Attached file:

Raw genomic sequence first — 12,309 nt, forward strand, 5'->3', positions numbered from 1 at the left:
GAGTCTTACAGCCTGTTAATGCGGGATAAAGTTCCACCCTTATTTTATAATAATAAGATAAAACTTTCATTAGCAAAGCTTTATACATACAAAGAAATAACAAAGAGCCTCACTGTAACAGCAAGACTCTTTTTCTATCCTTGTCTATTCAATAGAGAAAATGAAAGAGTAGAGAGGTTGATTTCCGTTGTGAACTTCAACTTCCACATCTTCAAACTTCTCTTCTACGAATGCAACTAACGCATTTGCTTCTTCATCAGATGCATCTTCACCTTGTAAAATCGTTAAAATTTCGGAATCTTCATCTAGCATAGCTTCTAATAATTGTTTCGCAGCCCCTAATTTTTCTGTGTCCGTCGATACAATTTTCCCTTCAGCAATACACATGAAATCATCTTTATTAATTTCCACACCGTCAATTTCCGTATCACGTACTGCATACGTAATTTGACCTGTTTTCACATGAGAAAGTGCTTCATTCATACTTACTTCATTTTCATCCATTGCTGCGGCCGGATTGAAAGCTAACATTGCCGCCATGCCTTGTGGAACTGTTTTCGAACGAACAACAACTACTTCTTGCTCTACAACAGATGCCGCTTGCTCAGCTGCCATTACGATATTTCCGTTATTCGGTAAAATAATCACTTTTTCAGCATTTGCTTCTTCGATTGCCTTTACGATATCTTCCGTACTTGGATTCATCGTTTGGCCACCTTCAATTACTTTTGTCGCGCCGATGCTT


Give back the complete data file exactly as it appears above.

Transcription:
Raw genomic sequence first — 12,309 nt, forward strand, 5'->3', positions numbered from 1 at the left:
GAGTCTTACAGCCTGTTAATGCGGGATAAAGTTCCACCCTTATTTTATAATAATAAGATAAAACTTTCATTAGCAAAGCTTTATACATACAAAGAAATAACAAAGAGCCTCACTGTAACAGCAAGACTCTTTTTCTATCCTTGTCTATTCAATAGAGAAAATGAAAGAGTAGAGAGGTTGATTTCCGTTGTGAACTTCAACTTCCACATCTTCAAACTTCTCTTCTACGAATGCAACTAACGCATTTGCTTCTTCATCAGATGCATCTTCACCTTGTAAAATCGTTAAAATTTCGGAATCTTCATCTAGCATAGCTTCTAATAATTGTTTCGCAGCCCCTAATTTTTCTGTGTCCGTCGATACAATTTTCCCTTCAGCAATACACATGAAATCATCTTTATTAATTTCCACACCGTCAATTTCCGTATCACGTACTGCATACGTAATTTGACCTGTTTTCACATGAGAAAGTGCTTCATTCATACTTACTTCATTTTCATCCATTGCTGCGGCCGGATTGAAAGCTAACATTGCCGCCATGCCTTGTGGAACTGTTTTCGAACGAACAACAACTACTTCTTGCTCTACAACAGATGCCGCTTGCTCAGCTGCCATTACGATATTTCCGTTATTCGGTAAAATAATCACTTTTTCAGCATTTGCTTCTTCGATTGCCTTTACGATATCTTCCGTACTTGGATTCATCGTTTGGCCACCTTCAATTACTTTTGTCGCGCCGATGCTT